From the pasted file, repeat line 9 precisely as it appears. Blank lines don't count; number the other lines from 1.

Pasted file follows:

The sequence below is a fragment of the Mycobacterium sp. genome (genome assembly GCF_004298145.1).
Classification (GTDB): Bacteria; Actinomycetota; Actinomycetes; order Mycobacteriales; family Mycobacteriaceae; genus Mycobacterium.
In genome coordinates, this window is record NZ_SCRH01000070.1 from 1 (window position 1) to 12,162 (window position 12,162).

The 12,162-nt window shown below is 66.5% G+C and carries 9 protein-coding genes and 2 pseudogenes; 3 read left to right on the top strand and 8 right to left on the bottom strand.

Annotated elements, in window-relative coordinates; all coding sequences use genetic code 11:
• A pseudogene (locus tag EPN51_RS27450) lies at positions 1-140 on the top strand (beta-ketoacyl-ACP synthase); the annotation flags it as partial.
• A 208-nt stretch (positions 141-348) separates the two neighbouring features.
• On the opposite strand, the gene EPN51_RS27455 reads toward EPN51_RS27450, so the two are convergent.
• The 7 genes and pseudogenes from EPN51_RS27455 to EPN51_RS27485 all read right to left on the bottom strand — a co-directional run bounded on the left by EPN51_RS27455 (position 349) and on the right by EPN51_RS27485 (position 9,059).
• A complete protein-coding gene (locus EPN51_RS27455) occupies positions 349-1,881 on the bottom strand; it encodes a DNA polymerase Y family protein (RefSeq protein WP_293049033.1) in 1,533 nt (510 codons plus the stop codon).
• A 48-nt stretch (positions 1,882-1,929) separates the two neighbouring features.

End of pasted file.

• The 7 genes and pseudogenes from EPN51_RS27455 to EPN51_RS27485 all read right to left on the bottom strand — a co-directional run bounded on the left by EPN51_RS27455 (position 349) and on the right by EPN51_RS27485 (position 9,059).